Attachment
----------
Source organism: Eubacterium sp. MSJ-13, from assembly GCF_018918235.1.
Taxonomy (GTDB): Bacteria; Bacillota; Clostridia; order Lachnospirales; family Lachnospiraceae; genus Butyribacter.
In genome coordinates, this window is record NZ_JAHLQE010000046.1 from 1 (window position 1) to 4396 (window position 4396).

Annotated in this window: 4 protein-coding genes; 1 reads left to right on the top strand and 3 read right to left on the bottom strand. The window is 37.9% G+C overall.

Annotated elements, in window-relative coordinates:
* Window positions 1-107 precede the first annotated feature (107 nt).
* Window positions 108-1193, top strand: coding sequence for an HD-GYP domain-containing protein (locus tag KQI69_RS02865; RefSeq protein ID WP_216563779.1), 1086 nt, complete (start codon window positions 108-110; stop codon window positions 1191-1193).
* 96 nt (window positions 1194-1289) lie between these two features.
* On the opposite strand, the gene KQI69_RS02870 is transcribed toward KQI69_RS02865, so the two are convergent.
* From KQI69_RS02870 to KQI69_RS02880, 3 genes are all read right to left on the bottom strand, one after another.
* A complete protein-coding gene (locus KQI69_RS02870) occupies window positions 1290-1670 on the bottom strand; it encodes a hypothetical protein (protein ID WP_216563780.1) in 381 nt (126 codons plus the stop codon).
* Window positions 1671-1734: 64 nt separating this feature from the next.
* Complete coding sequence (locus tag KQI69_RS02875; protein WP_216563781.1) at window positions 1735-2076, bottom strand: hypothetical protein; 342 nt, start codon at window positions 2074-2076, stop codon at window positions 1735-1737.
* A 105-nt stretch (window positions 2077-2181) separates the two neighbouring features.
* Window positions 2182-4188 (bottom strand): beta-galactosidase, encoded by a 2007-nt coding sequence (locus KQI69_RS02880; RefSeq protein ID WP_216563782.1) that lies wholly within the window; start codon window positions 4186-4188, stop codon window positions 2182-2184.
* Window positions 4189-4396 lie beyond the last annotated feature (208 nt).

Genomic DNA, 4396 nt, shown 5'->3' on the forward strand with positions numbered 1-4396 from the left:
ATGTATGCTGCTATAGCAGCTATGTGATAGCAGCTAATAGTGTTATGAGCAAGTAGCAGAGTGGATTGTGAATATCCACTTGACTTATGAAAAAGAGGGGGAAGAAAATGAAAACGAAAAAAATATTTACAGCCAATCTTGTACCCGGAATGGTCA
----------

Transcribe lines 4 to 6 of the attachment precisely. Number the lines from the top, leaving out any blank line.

Annotated in this window: 4 protein-coding genes; 1 reads left to right on the top strand and 3 read right to left on the bottom strand. The window is 37.9% G+C overall.

Annotated elements, in window-relative coordinates:
* Window positions 1-107 precede the first annotated feature (107 nt).